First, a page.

poetry and prose about place

not naming any names (along the country road # 7)

with 4 comments

What do you do if you are stranded beside a highway and have to wait for a long while? I name the plants I see growing in the ditches.

Part of my fascination with plant taxonomy is the interesting origin of the plant names. This includes both the Latin ‘scientific’ names and the common names. Many scientific names for plants can be traced to their physical characteristics. However, with references to mythology and local lore, and the modern unfamiliarity with Latin and Greek, the origin of many names may seem quite obscure.

For example, the Latin species name for Buttercup is Ranunculus, from the Latin name for ‘little frog’; Pliny gave this name to the plant because it grew where frogs lived. Some plants were named because they resembled parts of common animals; Larkspur has the specific name Delphinium since the flower resembles the shape of a dolphin. Other plants were given names because they reminded botanists of everyday objects – the species name of Meadowsweet is Spirea, from the Greek speira, wreath.

Meadowsweet (Spirea latifolia (Ait.) Borkh.)

Common names may vary with location. One of the reasons for using scientific names is the variety of common names assigned to a single plant by people of different localities. Botanists needed a way to make sure they were talking about the same plant. So Virgin’s Bower, or Devil’s-darning-needle, or Devil’s Hair, or Lovejoy, or Traveller’s Joy, or Love Vine are known by one scientific name, Clematis virginiana L.

Many common names also include references to mythology or religion. Coltsfoot (Tussilago farfara L.), the dandelion-like flower blooming in our ditches almost before the snow has disappeared, is also called Son-before-the-Father, which refers to the appearance of flowers before the leaves.

Since New Brunswick is a bilingual province, I like to know the French common names for plants as well as the English. Some examples of French names for common flowers include pas-d’âne (literally donkey-steps) for Coltsfoot, immortelle (meaning immortal) for Pearly Everlasting (Anaphalis margaritacea (L.) C.B. Clarke), and herbe aux gueux (meaning beggar or tramp) for Virgin’s bower.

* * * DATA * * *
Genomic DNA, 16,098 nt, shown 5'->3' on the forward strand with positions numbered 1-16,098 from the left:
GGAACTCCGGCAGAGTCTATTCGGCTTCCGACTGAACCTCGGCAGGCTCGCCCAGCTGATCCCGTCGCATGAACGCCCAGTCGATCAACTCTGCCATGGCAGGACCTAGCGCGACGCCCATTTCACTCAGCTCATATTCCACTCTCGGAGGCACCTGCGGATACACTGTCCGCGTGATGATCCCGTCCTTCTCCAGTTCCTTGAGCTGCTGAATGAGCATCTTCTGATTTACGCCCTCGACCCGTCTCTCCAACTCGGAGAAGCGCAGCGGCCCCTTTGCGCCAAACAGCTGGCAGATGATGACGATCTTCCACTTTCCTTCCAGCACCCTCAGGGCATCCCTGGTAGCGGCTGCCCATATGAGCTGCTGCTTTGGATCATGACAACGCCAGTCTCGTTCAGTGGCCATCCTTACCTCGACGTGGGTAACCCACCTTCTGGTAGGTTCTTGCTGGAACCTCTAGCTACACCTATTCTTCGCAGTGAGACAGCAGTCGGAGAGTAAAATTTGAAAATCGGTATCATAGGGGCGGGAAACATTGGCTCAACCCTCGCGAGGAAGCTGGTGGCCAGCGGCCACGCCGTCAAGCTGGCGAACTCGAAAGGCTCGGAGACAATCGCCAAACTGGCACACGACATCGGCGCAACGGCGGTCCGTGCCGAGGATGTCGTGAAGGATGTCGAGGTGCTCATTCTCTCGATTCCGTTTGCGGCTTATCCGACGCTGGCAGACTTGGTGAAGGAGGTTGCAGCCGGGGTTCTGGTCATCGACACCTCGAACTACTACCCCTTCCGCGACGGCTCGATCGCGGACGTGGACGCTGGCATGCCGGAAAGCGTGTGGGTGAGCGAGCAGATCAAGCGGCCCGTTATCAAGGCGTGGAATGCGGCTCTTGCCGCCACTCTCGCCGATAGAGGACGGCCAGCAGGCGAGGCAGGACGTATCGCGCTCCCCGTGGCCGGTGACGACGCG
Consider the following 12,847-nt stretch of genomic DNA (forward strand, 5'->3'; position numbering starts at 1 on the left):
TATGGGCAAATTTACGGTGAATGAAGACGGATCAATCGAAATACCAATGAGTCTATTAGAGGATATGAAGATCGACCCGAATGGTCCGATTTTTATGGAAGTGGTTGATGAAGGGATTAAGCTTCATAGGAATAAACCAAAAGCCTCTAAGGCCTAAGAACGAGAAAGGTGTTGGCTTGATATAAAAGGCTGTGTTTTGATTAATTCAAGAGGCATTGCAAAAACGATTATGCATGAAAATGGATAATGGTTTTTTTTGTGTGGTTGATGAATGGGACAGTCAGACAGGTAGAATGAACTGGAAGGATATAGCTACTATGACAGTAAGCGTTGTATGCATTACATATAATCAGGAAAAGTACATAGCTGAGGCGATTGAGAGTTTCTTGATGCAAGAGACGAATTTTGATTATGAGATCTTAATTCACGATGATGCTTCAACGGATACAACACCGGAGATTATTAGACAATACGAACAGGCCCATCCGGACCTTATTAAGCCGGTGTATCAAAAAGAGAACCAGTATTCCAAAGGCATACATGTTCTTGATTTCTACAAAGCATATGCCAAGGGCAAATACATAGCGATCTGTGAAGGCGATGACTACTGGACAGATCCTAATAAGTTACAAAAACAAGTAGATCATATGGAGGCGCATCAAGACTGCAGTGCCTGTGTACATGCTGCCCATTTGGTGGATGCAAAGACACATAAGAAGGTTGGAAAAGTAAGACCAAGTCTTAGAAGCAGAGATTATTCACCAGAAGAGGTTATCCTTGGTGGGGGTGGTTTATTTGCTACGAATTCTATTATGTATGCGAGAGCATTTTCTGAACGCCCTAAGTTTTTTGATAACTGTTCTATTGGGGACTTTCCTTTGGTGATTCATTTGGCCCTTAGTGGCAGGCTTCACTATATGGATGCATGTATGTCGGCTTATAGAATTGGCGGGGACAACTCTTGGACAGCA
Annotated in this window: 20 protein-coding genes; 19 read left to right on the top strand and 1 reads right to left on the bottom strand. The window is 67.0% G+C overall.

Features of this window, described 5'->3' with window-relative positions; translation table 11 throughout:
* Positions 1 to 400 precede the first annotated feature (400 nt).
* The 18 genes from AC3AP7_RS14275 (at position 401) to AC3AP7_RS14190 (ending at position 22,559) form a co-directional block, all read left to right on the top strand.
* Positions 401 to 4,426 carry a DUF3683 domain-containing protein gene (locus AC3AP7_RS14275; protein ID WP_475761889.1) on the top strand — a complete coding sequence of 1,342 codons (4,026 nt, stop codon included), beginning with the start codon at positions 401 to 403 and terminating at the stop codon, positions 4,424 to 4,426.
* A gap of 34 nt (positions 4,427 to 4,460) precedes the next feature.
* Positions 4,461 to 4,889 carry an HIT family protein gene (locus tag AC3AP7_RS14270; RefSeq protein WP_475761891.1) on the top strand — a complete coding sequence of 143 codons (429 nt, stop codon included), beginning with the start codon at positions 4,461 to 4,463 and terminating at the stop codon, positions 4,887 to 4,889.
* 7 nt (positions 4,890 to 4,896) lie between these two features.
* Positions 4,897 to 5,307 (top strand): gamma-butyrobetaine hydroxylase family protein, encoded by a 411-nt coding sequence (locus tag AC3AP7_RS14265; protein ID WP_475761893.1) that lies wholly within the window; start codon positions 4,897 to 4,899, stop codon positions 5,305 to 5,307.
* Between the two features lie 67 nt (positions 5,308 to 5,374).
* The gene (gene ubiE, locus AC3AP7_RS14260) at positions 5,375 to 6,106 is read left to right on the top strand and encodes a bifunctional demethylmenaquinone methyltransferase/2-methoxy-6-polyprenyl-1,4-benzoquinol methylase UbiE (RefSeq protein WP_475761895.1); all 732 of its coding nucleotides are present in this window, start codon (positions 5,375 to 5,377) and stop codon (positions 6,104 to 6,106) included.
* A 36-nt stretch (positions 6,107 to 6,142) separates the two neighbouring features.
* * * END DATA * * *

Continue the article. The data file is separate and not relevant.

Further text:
So, what is this plant, discovered beside a stretch of highway while we waited for our friends to arrive?

what is my name?


common name unknown



stranded beside the highway

entirely industrial

chain-link fence, ditches sandy dry

we passed the time

naming the familiar

giving names to unknown






definitely clover

but what species

what common names might suit

a crowded cloud

of soft and purple




we tried ‘common’

clover cloud

clover crowd


rabbit’s whiskers



billow hill

lavender clover

Purple Pleiades Pleione




we tried Latin







we mixed Latin with Italian

musical notation

Trifolium pianissimo

very soft



our drive arrived

our wait was over

botanical field-guide

verified Trifolium arvense

Rabbit-foot, ‘of-the-field’, Hare’s-foot, Stone Clover



a footnote:  sometime the botanical description is no help at all…

Trifolium arvense L.

“…long-villous 10-nerved sessile campanulate calyces crowded, spreading, their setiform teeth much longer that the tube and the marcescent corolla…”

Fernald, Gray’s Manual of Botany, 1950.


© Jane Tims 2011

4 Responses

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  1. Ah, but botanists keep changing the scientific names, too, and the process seems to have sped up with the advent of DNA analysis. In some cases there have now been as many scientific names for a species as vernacular ones.

    Steve Schwartzman


    Steve Schwartzman

    November 3, 2011 at 2:43 am

    • Hi Steve. You are right, and it doesn’t help when I use older Floras for my identifications! I use ‘The Plant List’ online to check my species names, but I get caught up in synonyms more often than not! Jane


      jane tims

      November 3, 2011 at 7:08 am

  2. Now this is an interesting essay. I find myself constantly wondering ‘what is that plant?’ as I drive or walk around. Sometimes you can find it in a guide, sometimes, you can’t, and occasionally I’ll give a ‘pet name’ to a mystery plant, such as ‘featherweed’ or something else descriptive. I get the idea that your average person would find this a bit ‘different’ 😉


    Watching Seasons

    October 20, 2011 at 6:26 pm

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